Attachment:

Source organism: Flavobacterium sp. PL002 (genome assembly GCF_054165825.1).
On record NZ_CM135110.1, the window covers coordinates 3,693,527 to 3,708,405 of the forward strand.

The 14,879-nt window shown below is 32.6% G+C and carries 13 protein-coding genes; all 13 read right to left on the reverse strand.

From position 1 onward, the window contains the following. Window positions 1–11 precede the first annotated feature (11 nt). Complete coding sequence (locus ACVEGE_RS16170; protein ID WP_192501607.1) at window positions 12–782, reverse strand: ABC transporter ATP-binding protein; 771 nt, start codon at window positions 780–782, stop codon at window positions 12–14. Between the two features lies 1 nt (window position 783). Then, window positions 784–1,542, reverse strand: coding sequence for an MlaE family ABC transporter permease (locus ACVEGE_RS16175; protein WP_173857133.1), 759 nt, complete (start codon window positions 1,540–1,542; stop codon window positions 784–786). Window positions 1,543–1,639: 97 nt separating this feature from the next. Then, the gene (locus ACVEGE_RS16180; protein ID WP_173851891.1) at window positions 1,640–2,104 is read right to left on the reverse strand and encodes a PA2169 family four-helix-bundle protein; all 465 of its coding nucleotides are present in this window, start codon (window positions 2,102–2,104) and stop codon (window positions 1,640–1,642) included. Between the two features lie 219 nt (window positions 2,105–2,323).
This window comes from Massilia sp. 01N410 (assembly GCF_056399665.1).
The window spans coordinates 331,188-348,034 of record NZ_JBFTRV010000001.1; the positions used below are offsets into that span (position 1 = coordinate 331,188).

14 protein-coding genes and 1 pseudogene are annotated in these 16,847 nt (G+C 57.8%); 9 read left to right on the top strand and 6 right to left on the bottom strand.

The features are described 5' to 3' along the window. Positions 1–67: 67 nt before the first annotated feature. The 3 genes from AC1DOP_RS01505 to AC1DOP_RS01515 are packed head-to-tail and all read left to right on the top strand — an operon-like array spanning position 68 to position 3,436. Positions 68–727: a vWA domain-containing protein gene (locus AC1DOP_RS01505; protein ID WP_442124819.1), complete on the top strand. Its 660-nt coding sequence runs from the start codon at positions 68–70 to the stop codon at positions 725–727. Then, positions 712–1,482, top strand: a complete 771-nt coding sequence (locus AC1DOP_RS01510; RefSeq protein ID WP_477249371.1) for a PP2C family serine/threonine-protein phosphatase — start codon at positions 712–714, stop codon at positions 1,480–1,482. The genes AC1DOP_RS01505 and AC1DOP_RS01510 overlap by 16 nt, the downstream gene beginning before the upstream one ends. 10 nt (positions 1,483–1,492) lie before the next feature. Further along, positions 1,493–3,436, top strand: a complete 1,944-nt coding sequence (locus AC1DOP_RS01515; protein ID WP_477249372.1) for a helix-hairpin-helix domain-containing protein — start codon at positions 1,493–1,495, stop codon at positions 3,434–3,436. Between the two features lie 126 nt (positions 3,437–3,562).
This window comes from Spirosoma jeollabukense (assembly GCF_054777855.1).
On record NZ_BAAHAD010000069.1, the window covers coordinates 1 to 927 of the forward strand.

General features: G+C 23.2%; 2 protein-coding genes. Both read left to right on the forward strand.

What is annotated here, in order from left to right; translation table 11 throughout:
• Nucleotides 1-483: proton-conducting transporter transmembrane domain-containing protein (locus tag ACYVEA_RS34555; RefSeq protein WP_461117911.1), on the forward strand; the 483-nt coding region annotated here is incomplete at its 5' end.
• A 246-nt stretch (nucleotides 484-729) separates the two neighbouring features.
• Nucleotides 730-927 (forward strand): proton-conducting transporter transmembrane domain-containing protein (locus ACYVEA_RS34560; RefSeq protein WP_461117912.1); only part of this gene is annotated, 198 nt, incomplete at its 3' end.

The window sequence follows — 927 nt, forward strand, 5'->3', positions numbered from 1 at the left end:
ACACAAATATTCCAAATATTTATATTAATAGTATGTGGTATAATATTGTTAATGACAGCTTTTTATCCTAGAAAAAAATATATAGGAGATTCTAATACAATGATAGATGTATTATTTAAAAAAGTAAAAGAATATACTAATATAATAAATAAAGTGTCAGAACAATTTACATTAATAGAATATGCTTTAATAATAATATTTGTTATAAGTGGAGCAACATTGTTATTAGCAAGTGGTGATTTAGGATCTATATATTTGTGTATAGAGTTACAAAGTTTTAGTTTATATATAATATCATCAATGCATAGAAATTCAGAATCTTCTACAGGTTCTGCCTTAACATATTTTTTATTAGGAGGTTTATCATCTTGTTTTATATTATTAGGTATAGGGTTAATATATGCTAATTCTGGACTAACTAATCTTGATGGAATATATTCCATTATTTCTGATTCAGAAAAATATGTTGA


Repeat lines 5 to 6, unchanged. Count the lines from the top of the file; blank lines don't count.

This window comes from Massilia sp. 01N410 (assembly GCF_056399665.1).
The window spans coordinates 331,188-348,034 of record NZ_JBFTRV010000001.1; the positions used below are offsets into that span (position 1 = coordinate 331,188).